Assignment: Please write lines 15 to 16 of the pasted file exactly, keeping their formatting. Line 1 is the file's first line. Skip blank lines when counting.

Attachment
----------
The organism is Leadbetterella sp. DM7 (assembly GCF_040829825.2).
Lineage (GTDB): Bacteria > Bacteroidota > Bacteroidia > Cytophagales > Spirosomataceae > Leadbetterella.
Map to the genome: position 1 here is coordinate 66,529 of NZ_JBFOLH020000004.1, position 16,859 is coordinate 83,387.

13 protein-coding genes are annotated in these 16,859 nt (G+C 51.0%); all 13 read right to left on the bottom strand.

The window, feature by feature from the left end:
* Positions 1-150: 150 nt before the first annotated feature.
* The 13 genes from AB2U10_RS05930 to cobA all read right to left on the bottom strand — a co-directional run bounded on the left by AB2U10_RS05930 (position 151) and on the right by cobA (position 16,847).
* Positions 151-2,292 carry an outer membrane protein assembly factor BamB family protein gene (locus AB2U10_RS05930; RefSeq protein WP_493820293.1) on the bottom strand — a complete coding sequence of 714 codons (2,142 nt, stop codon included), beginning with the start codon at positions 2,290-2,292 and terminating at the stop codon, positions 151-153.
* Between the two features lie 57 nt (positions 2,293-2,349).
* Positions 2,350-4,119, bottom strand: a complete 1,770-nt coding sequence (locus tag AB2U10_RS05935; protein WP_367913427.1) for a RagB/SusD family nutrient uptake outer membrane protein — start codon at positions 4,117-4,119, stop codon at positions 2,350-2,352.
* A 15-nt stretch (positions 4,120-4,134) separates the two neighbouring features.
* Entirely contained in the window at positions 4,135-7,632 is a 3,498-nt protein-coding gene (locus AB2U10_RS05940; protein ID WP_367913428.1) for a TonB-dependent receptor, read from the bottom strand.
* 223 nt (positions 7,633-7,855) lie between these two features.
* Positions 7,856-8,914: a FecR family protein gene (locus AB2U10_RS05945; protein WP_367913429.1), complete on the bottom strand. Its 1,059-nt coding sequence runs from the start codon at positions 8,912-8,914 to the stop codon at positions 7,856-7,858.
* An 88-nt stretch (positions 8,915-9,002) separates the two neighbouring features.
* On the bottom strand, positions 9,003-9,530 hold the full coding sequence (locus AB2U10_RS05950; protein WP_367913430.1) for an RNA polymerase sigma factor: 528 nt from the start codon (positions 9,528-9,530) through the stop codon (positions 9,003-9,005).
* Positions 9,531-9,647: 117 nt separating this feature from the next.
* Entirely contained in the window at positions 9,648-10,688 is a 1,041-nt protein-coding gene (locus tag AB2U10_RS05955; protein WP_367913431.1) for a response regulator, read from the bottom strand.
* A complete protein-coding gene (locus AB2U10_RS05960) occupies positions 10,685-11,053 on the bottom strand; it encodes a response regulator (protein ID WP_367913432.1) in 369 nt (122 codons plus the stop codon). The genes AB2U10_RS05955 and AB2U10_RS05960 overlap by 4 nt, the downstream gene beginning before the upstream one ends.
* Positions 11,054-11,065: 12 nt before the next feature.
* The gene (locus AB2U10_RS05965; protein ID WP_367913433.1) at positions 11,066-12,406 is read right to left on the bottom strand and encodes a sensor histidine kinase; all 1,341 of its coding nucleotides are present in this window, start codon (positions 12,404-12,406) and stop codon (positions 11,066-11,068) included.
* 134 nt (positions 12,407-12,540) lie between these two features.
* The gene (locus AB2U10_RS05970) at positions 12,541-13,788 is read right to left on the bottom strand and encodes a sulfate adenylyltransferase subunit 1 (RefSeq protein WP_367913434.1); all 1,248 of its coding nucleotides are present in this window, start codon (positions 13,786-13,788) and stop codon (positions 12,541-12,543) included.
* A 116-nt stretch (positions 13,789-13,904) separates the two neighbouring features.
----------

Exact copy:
* An 88-nt stretch (positions 8,915-9,002) separates the two neighbouring features.
* On the bottom strand, positions 9,003-9,530 hold the full coding sequence (locus AB2U10_RS05950; protein WP_367913430.1) for an RNA polymerase sigma factor: 528 nt from the start codon (positions 9,528-9,530) through the stop codon (positions 9,003-9,005).